A subscript or superscript is a character (such as a number or letter) that is set slightly below or above the normal line of type, respectively. It is usually smaller than the rest of the text. Subscripts appear at or below the baseline, while superscripts are above. Subscripts and superscripts are perhaps most often used in formulas, mathematical expressions, and specifications of chemical compounds and isotopes, but have many other uses as well.
In professional typography, subscript and superscript characters are not simply ordinary characters reduced in size; to keep them visually consistent with the rest of the font, typeface designers make them slightly heavier (i.e. medium or bold typography) than a reduced-size character would be. The vertical distance that sub- or superscripted text is moved from the original baseline varies by typeface and by use.
In typesetting, such types are traditionally called "superior" and "inferior" letters, figures, etc., or just "superiors" and "inferiors". In English, most nontechnical use of superiors is archaic. Superior and inferior figures on the baseline are used for fractions and most other purposes, while lowered inferior figures are needed for chemical and mathematical subscripts.
In LaTeX text mode the math method above is inappropriate, as letters will be in math italic, so the command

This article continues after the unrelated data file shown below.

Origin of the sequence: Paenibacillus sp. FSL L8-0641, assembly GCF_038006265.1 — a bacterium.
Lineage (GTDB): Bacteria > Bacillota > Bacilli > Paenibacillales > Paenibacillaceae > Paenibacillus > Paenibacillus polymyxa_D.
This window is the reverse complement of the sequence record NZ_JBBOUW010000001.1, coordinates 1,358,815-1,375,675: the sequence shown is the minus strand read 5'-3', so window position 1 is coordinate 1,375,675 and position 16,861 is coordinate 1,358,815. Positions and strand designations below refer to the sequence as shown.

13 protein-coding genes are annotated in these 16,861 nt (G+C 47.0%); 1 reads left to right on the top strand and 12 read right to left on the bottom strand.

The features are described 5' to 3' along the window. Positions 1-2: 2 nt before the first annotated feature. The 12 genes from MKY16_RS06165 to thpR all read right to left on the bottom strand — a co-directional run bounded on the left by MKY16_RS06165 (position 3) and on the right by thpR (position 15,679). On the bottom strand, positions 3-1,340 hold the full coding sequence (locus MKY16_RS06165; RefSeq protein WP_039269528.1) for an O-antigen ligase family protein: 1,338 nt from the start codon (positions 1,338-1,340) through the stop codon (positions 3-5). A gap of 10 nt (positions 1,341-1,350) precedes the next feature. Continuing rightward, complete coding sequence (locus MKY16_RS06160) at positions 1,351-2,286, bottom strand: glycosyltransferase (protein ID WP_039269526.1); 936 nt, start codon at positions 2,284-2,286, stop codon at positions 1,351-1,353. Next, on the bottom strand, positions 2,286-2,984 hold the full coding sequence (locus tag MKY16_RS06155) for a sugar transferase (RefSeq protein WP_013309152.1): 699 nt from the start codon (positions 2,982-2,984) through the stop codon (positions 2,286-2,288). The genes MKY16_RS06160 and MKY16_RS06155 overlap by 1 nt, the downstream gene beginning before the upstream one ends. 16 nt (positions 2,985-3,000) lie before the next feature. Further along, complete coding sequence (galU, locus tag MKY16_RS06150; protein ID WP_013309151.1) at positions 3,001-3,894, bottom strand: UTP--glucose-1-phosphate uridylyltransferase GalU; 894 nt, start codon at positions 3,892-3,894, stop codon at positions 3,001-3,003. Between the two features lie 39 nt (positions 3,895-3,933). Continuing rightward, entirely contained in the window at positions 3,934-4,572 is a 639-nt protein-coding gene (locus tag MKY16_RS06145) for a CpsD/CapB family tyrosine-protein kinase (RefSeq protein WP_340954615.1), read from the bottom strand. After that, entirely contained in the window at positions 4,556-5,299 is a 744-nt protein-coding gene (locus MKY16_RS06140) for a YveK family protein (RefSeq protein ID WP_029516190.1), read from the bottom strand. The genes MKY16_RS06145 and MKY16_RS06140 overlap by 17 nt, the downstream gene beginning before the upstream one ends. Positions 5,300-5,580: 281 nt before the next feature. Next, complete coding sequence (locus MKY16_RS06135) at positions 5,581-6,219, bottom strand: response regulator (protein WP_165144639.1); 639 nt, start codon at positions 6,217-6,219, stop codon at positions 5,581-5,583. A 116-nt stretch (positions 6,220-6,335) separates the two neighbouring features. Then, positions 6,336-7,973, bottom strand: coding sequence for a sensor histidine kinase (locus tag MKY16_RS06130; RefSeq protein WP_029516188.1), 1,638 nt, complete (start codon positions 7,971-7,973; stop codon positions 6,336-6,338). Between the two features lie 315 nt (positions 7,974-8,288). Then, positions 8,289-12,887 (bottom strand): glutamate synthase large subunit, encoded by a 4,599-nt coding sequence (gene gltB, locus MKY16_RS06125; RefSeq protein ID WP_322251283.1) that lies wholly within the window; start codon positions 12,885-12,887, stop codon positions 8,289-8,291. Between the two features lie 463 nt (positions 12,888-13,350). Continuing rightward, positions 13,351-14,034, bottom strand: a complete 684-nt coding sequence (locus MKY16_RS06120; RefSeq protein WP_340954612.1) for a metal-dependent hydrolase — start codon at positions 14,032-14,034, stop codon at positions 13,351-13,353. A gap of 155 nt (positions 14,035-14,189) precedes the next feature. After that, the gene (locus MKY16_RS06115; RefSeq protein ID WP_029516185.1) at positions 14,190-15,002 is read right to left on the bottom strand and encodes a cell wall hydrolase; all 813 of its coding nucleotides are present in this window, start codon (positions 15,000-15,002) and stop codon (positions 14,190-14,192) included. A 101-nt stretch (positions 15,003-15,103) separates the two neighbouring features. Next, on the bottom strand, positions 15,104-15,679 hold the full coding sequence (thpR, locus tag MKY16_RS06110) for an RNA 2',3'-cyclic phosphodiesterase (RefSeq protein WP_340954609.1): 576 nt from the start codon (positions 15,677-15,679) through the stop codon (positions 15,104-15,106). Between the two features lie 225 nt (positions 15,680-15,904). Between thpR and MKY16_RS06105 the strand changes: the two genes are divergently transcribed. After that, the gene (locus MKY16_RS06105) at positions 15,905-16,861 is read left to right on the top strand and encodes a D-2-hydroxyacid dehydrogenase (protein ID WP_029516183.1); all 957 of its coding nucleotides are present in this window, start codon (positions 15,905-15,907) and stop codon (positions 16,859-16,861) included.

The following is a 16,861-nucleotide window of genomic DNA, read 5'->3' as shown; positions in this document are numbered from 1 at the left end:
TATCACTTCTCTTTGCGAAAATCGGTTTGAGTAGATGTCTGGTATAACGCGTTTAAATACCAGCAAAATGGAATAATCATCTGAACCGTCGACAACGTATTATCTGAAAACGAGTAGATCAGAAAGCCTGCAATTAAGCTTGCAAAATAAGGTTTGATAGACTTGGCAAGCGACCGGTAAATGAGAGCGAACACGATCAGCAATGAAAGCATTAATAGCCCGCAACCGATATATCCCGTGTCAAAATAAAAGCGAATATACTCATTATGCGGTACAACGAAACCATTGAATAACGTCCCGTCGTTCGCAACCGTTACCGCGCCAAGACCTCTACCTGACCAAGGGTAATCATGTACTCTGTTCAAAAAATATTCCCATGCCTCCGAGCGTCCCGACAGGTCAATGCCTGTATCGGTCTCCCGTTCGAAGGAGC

Superscripts and subscripts of arbitrary height can be done with the
Unicode defines subscript and superscript characters in several areas; in particular, it has a full set of superscript and subscript digits. Owing to the popularity of using these characters to make fractions, most modern fonts render most or all of these as cap height superscripts and baseline subscripts. The same font may align letters and numbers in different ways. Other than numbers, the set of super- and subscript letters and other symbols is incomplete and somewhat random, and many fonts do not contain them. Because of these inconsistencies, these glyphs may not be suitable for some purposes (see Uses, above).
Several advanced features of OpenType typefaces are support for professionally designed subscript and superscript glyphs. Exactly which glyphs
Several advanced features of OpenType typefaces are support for professionally designed subscript and superscript glyphs. Exactly which glyphs are included varies by typeface; some have only basic support for numerals, while others contain a full set of letters, numerals, and punctuation. They can be available via activating